Struggling With the “What ifs” of Decision Making

Photo by Brett Jordan on Unsplash

I was having a conversation today with a friend who is also a mother of a very bright two-year-old girl. It warms my heart to see how well our girls play together, but also how loving she is with her daughter. Lots of snacks. Lots of hugs. Lots of time in nature. All the things I value as well.

Motherhood and memories. It is what my business is founded on.

To be clear, I absolutely have a life outside of my children. For example, I am in graduate school. The experience has been stressful at times, but I see how it has affected them positively more than anything.

Being selfish is a good thing. I believe in giving them roots and wings. I want them to soar when the time comes.

A couple of months back I started to travel. I usually don’t do that. But I felt that I would have to, and I did. Sometimes zoom just not enough. Also, it’s great to get out. The opportunity to wake up slowly with no distractions and full authority over the television is priceless. Plus, meeting new people is great.

Still, I couldn’t help but wonder, was this a good decision?

That first trip out I hit the ground running. They could barely get out, “bye mommy, we lo-” before I tossed my bag in the Uber and sped off. The next couple of times I was a little more anxious.

I was a stay-at-home mom for 8 years. In the beginning it was not a choice to but more of a necessity. During that time, I discovered what it was like to be relegated to near obscurity and irrelevance. I was so out the game it took me a moment to reenter the general population. I had to get my sea legs back. Without the obsessive checking of my smartphone at my child’s doctor’s appointments to project an air of business and importance — — I was often given the side eye as if my days were free and languid. I wish that were the case. For a person who believed in spa days on the regular motherhood felt like labor. My hair was a mess, my shirts were stained, and my car was destroyed with crackers, juice, and other sticky stuff.

I had to do it. My son needed me. Most people were clueless to the amount of work it took to get a child with developmental delays, and rough start at birth; speaking and matriculated into a regular classroom. Applause to him, he is doing well and beginning to operate in his gifts.

However, I asked myself daily is this the right decision?

Although I ended up being right 99 percent of the time, I wasn’t always confident to go against the grain. It’s easy to follow your gut when it is only you, but what about another person? What about as a family?

What if you are wrong?

Photo by Justin Luebke on Unsplash

When my middle daughter had to have surgery to put in her ports in order to receive her chemotherapy, I had to make a split decision on adding a gtube as well. The gtube would allow her to receive food through her stomach when the chemotherapy made her too weak to eat. As she lay limp in my arms that afternoon in the busy prep room, I didn’t know what to do.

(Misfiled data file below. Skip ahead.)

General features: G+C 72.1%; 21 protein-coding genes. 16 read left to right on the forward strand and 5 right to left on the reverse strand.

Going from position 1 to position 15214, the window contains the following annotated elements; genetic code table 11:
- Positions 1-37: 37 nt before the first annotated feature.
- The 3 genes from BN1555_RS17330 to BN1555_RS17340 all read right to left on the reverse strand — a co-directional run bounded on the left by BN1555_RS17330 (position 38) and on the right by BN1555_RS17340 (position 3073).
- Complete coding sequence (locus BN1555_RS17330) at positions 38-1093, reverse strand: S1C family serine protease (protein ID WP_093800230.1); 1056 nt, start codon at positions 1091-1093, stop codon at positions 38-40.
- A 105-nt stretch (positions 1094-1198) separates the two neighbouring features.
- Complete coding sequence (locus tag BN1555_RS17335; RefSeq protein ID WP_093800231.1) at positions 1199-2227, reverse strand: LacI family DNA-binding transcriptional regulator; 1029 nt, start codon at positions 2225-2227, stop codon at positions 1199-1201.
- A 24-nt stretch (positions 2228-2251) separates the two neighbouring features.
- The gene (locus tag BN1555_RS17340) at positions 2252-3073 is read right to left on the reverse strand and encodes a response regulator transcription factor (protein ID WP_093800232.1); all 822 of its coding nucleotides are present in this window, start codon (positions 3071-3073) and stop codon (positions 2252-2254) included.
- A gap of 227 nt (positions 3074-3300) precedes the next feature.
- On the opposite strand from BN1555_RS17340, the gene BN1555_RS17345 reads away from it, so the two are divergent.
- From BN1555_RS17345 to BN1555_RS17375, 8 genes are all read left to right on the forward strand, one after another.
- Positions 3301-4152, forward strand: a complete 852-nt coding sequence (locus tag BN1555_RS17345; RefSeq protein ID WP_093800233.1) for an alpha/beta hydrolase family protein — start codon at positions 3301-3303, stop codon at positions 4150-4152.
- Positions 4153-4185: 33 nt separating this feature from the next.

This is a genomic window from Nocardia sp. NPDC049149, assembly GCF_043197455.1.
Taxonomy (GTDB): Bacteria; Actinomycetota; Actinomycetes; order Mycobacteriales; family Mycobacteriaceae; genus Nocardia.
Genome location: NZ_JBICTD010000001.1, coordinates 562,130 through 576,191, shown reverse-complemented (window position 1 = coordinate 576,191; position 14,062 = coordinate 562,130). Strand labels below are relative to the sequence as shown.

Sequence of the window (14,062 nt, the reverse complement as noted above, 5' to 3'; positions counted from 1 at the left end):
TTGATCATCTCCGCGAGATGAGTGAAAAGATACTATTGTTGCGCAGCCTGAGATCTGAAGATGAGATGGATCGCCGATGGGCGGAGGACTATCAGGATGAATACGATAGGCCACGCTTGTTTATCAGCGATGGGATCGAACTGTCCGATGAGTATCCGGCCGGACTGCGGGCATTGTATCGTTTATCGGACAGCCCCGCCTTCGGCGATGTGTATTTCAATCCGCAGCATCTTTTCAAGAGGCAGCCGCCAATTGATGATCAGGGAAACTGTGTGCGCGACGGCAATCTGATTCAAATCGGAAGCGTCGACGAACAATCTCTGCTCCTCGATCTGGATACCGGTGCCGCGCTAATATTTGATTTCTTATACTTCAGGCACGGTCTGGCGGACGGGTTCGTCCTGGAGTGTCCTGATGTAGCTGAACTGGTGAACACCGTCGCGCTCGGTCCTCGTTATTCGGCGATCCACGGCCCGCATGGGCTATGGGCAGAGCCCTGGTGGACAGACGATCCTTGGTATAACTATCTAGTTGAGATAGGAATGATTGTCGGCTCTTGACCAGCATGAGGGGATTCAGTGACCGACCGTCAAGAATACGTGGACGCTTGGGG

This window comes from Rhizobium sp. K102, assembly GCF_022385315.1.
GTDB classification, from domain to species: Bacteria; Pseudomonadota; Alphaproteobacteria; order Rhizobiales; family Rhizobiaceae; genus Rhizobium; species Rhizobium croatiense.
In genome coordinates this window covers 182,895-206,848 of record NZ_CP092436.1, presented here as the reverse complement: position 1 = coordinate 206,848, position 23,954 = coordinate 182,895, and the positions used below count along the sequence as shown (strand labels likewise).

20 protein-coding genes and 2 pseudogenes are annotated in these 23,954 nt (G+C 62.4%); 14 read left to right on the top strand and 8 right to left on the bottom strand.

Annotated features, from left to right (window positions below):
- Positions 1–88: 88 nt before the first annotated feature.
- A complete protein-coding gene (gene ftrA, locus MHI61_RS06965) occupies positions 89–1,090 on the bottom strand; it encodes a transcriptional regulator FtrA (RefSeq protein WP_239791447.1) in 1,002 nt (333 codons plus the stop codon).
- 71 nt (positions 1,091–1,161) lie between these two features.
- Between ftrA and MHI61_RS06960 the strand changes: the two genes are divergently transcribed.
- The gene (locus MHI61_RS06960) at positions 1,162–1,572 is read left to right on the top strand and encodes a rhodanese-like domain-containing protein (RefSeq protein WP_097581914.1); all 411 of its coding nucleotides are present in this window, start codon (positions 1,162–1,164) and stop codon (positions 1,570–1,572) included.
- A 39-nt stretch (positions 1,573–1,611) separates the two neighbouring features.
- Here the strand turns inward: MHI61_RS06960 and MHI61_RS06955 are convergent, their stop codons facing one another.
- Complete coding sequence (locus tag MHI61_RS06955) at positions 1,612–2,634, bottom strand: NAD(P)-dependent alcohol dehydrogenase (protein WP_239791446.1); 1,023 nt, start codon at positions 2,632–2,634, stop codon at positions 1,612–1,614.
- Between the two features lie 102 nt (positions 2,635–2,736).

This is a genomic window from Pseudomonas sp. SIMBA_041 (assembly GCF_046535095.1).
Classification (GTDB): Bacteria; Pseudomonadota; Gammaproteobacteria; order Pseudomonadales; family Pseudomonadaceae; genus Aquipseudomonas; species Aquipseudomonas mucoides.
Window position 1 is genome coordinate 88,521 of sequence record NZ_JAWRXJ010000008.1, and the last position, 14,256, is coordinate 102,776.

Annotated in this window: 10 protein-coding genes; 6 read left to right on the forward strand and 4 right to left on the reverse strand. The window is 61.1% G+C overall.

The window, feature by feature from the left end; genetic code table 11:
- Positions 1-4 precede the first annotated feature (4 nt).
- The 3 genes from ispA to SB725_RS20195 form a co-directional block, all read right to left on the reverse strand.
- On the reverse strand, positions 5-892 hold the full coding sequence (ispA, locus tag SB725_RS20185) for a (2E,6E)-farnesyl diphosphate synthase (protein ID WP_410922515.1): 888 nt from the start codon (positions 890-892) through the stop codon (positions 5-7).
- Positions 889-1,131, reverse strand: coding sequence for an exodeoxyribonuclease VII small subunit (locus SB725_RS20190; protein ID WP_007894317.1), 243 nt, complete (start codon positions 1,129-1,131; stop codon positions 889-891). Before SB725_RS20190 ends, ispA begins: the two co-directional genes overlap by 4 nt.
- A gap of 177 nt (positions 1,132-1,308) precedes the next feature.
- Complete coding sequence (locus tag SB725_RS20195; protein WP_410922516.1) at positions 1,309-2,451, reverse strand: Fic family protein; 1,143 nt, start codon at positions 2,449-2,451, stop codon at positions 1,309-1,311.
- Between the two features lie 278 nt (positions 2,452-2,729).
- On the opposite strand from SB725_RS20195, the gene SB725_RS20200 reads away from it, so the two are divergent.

What if placing the gtube was too much for her body? She was already having three surgeries. What if I don’t place it and we really need it?

What if…what if…what if…

Uncertainty is a real thing. Sometimes the choice you make is simply the choice you make. We all make choices based on the information we have at the moment.

I stopped the surgeon on his way to get the room ready. “What do you think I should do?” I asked. My words pouring out and tumbling over each other delivering a litany of worry.

He shrugged. “You decide. You’re the mother.”

In that moment I made my decision. Unfortunately, it was not the best decision. But we went on to fight many more days. Making a split decision regarding the well-being of my child in that moment, began the slow uphill battle of trusting my inner voice.

Photo by Waldemar Brandt on Unsplash

Right now, you may have a decision to make. Most likely it is not a popular decision. However, you have to make it, or it will be made for you. Those situations are what Oprah Winfrey calls, “the brick.”

One of my mission’s in life is to help people avoid these bricks. I have been so stubborn at times that bricks made me feel invincible after I bounced back from adversity.

Yet being met with the devastation of my daughter’s stage four brain tumor had me on shaky ground for sure. It has taken me rising up from scorched Earth to fully get it.

You know the moments when all roads, doors, exits, and plan B strategies no longer exist?

You are dead smack in the moment. What will you do? Hopefully, you will look up.

Standing up for strong people, like me, is easy. Standing up and dragging people along is a challenge. So, I will tell you like the elders told me. “You can do it.”

What I know for sure is, things are simpler than they are made out to be and you have more power than you realize. I hope you stand on that knowledge.

When you go out into the world tomorrow and are faced with a bunch of conflicting information and decisions. Know that your destiny is tailor made for you. All roads lead to your good.

Take a moment to listen. Make the right decision for you.

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